Willow the Observer

According to the Celtic horoscope, people born under the sign of the Willow hold many aspects of the lunar realm. They tend to be highly creative and intuitive and often possess higher IQ. Willow signs understand cycles and know very well that everything that happens in your life can teach you a lesson. This Celtic tree astrology sign is patient and down to earth. Ivy and Birch signs can be a good match for the Willow sign.

Willow people have a lot of imagination, sometimes they like to daydream and they are able to understand exactly how other people feel. They are very good psychologists and they can use this ability for their advantage.

People born under the rule of Willow can enjoy life to the fullest; they know exactly what they need in their life and where to find it. From time to time these people become restless without reason and this restlessness forces them to change jobs, frequently move from one place to another and to make various other changes in their lives.

Despite their instability, they are very honest and principled under any circumstances. They literally shock others with courageous and honest acts that do not benefit them. Their adaptability and tolerance allows them to eat at one table with beggars or kings without having to pretend anything.

Willow people usually live a long life and they become respected elders. When they get old, the settle down and because of their rich life full of changes they become a rich source of inspiration for other people.

Willow Magick and Lore

Willows are often seen as gateway or boundary trees – the trees of the ‘in-between’ liminal places – on the banks of rivers and streams, between water and dry land. In ancient Celtic times, watery places were seen as sacred places – so willow trees were viewed as able to connect the world of humans with the mystical Otherworld.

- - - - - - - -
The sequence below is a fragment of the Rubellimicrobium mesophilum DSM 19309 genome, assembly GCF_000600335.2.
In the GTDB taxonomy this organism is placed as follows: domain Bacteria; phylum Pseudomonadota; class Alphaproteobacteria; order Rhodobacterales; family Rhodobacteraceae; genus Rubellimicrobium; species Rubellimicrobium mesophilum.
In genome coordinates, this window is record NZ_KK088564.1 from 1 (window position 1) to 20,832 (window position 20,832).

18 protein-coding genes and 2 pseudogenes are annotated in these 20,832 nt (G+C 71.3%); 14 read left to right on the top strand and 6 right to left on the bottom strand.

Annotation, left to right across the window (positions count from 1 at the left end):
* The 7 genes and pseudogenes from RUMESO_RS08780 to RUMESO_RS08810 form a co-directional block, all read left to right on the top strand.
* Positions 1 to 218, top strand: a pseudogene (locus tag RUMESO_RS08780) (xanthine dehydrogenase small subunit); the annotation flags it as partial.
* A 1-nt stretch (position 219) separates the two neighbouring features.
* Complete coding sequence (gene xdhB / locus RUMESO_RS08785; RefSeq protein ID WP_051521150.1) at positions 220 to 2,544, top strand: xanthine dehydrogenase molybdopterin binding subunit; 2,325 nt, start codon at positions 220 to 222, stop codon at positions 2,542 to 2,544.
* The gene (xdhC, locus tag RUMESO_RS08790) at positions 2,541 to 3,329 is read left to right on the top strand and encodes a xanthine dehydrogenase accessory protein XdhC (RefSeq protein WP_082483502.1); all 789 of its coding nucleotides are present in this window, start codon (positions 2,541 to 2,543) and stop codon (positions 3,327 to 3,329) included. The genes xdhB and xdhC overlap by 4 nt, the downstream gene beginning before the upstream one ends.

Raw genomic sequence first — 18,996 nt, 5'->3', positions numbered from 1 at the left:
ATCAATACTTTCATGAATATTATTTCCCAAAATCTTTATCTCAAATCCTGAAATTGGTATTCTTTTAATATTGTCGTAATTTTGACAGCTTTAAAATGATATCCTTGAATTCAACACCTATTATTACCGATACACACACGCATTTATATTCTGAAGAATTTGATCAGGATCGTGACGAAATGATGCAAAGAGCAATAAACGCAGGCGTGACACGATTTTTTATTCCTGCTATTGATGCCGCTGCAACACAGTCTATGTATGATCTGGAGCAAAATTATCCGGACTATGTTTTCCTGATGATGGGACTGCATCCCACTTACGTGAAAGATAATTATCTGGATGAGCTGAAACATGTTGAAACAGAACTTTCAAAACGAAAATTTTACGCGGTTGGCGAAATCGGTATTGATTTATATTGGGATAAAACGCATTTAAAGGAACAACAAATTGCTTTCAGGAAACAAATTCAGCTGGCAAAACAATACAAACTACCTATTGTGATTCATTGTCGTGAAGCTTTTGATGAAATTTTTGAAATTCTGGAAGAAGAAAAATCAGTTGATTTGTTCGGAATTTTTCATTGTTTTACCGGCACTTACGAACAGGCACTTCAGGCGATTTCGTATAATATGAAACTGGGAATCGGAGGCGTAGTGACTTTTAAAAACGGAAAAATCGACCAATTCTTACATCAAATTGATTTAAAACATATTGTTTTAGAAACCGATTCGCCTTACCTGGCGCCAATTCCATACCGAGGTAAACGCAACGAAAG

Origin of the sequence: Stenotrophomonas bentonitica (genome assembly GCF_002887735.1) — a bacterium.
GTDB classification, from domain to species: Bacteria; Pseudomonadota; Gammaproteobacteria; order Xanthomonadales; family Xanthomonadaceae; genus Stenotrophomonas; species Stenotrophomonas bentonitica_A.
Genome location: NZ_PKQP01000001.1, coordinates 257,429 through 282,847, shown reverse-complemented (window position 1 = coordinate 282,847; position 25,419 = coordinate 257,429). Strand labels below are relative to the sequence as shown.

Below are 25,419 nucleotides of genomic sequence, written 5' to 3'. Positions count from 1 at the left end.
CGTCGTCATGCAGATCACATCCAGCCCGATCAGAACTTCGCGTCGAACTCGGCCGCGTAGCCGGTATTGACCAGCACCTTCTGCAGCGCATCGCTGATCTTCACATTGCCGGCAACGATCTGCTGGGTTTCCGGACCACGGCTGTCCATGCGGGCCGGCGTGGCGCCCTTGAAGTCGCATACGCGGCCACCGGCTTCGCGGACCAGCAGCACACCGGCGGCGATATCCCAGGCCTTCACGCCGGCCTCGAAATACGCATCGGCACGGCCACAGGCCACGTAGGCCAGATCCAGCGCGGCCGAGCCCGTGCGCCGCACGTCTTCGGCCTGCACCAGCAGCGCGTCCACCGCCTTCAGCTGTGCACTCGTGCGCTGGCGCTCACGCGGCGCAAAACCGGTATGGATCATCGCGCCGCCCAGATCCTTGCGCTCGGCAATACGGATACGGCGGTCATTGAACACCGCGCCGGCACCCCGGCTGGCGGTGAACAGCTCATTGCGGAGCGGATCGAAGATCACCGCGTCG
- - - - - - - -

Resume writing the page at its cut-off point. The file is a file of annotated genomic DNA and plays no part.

Bees are very attracted to all kinds of willow trees for the pollen and were seen as messengers from the Otherworld.

In ancient Tibet, the willow was revered as the ‘world tree’ or ‘tree of life’. Because of its healing use by the wise women, the willow became known as the ‘witch’s tree’ and later as ‘witch’s aspirin’.
The willow is often linked to the Celtic ‘Morrigan’ or Morgana le Fay of Arthurian legend.

As well as healing, willow traditionally protects. Goat willow (Pussy willow) was known as Palm Willow and was commonly cut for Palm Sunday celebrations and carried to church. The Palm Willow was then kept through the year to protect the home against thunder, lightning, disease and other dangers.

Willow twigs would be placed around the hearth of the home and around crops or animals in garden and fields to protect these for the coming year. It is thought that the ancient Celtic Druids would use goat willow to make wands to give protection against evil.

The saying “knock on wood” or “touch wood” may have come from ancient customs of knocking on or touching a willow tree to bring good fortune and avoid bad fortune.

The Celts would use willow wood for coracles and boats and travelers and adventurers would set out with the protection of being in willow boats ‘over the ninth wave’ to seek their destiny.

Druids would sleep beneath willow trees to involve dreams of divination and Celtic priests would use cut willow for the same purpose. In Celtic tales of Manannan mac Lir, willow rods were used for divination.

Willows grow vigorously in spring and even a small twig or cut branch of willow, stuck into the ground, will quickly take root and grow into a young sapling. As such, the willow is seen to represent rebirth, new life, and vigor – including fertility. In fact, ancient Chinese tradition sees the willow as a tree of immortality for this very special ability.

Willow Moon Ritual

This Willow tree ritual should be performed outside and can be used to make a wish. or heart’s desire, come true.

At the time of the full Moon go to a shallow river or stream where willow trees grow. Stand with your feet in the water and hold your arms up towards the Moon. Visualize moonlight flooding your aura, filling your body with each breath. Recite this incantation:

“Lady Moon of wax and wane,
bring my wish and take my pain”

Perform an act of ritual purification by washing your hands in the water by the roots of the tree, Focus on your wish and tie a knot with string around a willow branch to seal it. When your wish comes true, untie the knot.